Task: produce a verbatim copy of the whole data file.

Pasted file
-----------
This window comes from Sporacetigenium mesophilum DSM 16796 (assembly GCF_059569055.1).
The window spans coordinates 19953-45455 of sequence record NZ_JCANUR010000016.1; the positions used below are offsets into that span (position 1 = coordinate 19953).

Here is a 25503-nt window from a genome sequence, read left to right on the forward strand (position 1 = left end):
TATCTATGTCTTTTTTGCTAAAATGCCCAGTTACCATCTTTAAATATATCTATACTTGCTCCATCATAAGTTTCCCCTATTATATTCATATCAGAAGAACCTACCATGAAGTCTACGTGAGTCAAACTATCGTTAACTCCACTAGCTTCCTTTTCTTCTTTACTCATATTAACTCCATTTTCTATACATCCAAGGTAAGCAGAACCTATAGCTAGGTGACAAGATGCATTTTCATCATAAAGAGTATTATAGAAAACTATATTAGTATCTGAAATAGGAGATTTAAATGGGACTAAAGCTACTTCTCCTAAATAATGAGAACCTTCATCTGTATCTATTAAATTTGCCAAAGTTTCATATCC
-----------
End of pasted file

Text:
This window comes from Sporacetigenium mesophilum DSM 16796 (assembly GCF_059569055.1).
The window spans coordinates 19953-45455 of sequence record NZ_JCANUR010000016.1; the positions used below are offsets into that span (position 1 = coordinate 19953).

Here is a 25503-nt window from a genome sequence, read left to right on the forward strand (position 1 = left end):
TATCTATGTCTTTTTTGCTAAAATGCCCAGTTACCATCTTTAAATATATCTATACTTGCTCCATCATAAGTTTCCCCTATTATATTCATATCAGAAGAACCTACCATGAAGTCTACGTGAGTCAAACTATCGTTAACTCCACTAGCTTCCTTTTCTTCTTTACTCATATTAACTCCATTTTCTATACATCCAAGGTAAGCAGAACCTATAGCTAGGTGACAAGATGCATTTTCATCATAAAGAGTATTATAGAAAACTATATTAGTATCTGAAATAGGAGATTTAAATGGGACTAAAGCTACTTCTCCTAAATAATGAGAACCTTCATCTGTATCTATTAAATTTGCCAAAGTTTCATATCC